Baldur’s Gate 3
Baldur’s Gate 3 will probably be here next month, and it’s still unclear where it will land on the critical issue of a level cap. Developers Larian previously stated in a Reddit AMA that their upcoming sequel will cover levels one to ten, but in our recent interview, lead systems designer Nick Pechenin said that this isn’t certain, as they’re still weighing it up.
“Be wary of preordering BG3 anywhere right now. We won’t have a pre-order period. We have no plans to work with retail yet, and no 3rd party distributors. Haven’t announced a price or date. We can’t guarantee you’ll get anything from them.”, reads the tweet sent by Douse on the matter.
Douse goes on to explain that Larian Studios isn’t actually able to verify store stock as, once again, no keys for Baldur’s Gate 3 will exist prior to retail launch. So while some of those deals might be, in fact, legitimate or rather, legitimate sometime down the line there’s no way that retailers can currently get those keys to stock pre orders with in the first place.
It’s not just a numbers problem. Any tabletop fan will tell you that they’ll always outdo video games with their room for negotiation, improv, bending the rules, and generally simulating and accounting for anything a set of laws can’t. The higher a player’s level gets, the more access they get to open-ended or abstract abilities.
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“You get closer to spells like Wish a high-level spell whose limits and consequences are defined by the whims of the DM running the game, and can be ironic, where you go, like, ‘what do we do? Do we accept emails from people with their wishes and quickly patch the game?’ So we have to do a lot more thinking about what would be exciting and reasonable things that a DM would let you do with these kind of spells and high level creative features that classes get.”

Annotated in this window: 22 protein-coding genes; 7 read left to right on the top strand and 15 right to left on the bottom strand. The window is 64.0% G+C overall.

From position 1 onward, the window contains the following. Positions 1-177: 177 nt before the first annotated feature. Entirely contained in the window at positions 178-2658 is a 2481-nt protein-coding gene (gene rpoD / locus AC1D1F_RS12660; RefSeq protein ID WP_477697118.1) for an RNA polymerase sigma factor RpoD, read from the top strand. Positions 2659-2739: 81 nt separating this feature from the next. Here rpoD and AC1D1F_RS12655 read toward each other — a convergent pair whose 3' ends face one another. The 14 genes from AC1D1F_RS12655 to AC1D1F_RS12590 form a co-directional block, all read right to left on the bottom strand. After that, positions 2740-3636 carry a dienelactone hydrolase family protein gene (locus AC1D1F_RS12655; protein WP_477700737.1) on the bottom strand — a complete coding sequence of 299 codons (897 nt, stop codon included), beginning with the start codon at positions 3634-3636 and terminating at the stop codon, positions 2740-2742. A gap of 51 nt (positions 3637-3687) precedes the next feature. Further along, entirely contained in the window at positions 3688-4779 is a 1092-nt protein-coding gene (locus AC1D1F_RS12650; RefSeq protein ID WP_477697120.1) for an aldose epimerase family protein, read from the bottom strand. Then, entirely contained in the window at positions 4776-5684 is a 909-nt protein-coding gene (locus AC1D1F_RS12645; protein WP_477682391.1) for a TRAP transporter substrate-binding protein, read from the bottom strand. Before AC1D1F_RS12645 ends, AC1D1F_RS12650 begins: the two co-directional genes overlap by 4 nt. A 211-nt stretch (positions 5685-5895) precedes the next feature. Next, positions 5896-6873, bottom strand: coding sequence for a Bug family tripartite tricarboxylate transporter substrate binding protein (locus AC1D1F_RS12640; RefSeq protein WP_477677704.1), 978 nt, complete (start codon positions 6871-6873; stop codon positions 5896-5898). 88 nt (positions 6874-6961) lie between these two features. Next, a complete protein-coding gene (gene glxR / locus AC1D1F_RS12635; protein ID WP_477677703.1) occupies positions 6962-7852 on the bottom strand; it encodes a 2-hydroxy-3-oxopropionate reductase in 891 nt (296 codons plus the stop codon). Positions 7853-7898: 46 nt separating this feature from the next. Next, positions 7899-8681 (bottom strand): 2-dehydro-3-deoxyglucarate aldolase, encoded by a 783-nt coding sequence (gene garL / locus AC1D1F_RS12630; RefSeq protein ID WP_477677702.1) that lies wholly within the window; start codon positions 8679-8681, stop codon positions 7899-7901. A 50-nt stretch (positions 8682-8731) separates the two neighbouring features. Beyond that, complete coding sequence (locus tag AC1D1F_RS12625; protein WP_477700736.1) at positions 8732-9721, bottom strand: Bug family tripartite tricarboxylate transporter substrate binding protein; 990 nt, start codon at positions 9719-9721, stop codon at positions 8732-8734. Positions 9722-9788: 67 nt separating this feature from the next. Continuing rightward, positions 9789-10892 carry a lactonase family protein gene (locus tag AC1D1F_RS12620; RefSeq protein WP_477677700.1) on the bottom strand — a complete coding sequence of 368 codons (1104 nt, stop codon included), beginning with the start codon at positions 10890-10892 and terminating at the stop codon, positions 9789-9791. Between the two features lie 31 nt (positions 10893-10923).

If you’re not familiar with The Dungeons And The Dragons, ten sounds like a very low cap for an RPG. It’s actually the exact middle, as the tabletop rules treat level 20 as the end point for player progression. Even then, it’s uncommon to take a character that far. Most campaigns are ready to tap out many levels before then, and a game that covered the full range would have to be extremely long.
There’ll likely be disappointment whatever Larian go with, not least as some classes really hit their stride later on, and level 11 specifically is a notable power bump for many. But a sub-20 cap is near inevitable. Exactly where it’ll land though remains to be seen.
Initially crafted by the BioWare of yesteryear, Baldur’s Gate 1 (1998) and 2 (2000) remain pinnacles of the computer RPG genre, defining much of what roleplaying games have transformed into over the past several decades. Now that the Baldur’s Gate IP finally makes a return with a third iteration under Larian’s creative direction, coming hot off the heels of Larian’s wildly successful and deeply innovative Divinity: Original Sin 2, it’s no surprise that so many CRPG fans are frothing at the mouth to get their hands on the long-awaited Baldur’s Gate 3.
Once again, an early access version of BG3 is promised to release on Windows and Google Stadia sometime “soon”.